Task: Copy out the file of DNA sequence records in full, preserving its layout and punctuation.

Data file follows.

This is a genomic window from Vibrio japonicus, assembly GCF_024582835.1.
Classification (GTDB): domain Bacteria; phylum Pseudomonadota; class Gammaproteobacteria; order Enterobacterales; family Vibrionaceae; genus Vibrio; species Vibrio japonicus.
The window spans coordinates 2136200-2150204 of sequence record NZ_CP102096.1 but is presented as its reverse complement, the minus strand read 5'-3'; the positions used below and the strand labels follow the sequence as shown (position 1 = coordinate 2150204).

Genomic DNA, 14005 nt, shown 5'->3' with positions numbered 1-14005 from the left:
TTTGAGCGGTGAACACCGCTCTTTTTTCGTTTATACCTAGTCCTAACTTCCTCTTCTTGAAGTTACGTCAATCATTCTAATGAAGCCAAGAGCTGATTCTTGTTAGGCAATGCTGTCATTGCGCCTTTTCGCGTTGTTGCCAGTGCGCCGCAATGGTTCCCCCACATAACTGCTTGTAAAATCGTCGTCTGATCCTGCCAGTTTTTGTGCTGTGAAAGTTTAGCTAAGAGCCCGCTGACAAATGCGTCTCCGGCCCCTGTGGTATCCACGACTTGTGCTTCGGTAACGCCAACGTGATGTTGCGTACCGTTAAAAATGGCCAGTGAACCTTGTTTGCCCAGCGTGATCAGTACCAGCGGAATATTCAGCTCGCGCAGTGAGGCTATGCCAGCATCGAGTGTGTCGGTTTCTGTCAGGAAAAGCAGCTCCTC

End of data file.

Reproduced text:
This is a genomic window from Vibrio japonicus, assembly GCF_024582835.1.
Classification (GTDB): domain Bacteria; phylum Pseudomonadota; class Gammaproteobacteria; order Enterobacterales; family Vibrionaceae; genus Vibrio; species Vibrio japonicus.
The window spans coordinates 2136200-2150204 of sequence record NZ_CP102096.1 but is presented as its reverse complement, the minus strand read 5'-3'; the positions used below and the strand labels follow the sequence as shown (position 1 = coordinate 2150204).

Genomic DNA, 14005 nt, shown 5'->3' with positions numbered 1-14005 from the left:
TTTGAGCGGTGAACACCGCTCTTTTTTCGTTTATACCTAGTCCTAACTTCCTCTTCTTGAAGTTACGTCAATCATTCTAATGAAGCCAAGAGCTGATTCTTGTTAGGCAATGCTGTCATTGCGCCTTTTCGCGTTGTTGCCAGTGCGCCGCAATGGTTCCCCCACATAACTGCTTGTAAAATCGTCGTCTGATCCTGCCAGTTTTTGTGCTGTGAAAGTTTAGCTAAGAGCCCGCTGACAAATGCGTCTCCGGCCCCTGTGGTATCCACGACTTGTGCTTCGGTAACGCCAACGTGATGTTGCGTACCGTTAAAAATGGCCAGTGAACCTTGTTTGCCCAGCGTGATCAGTACCAGCGGAATATTCAGCTCGCGCAGTGAGGCTATGCCAGCATCGAGTGTGTCGGTTTCTGTCAGGAAAAGCAGCTCCTC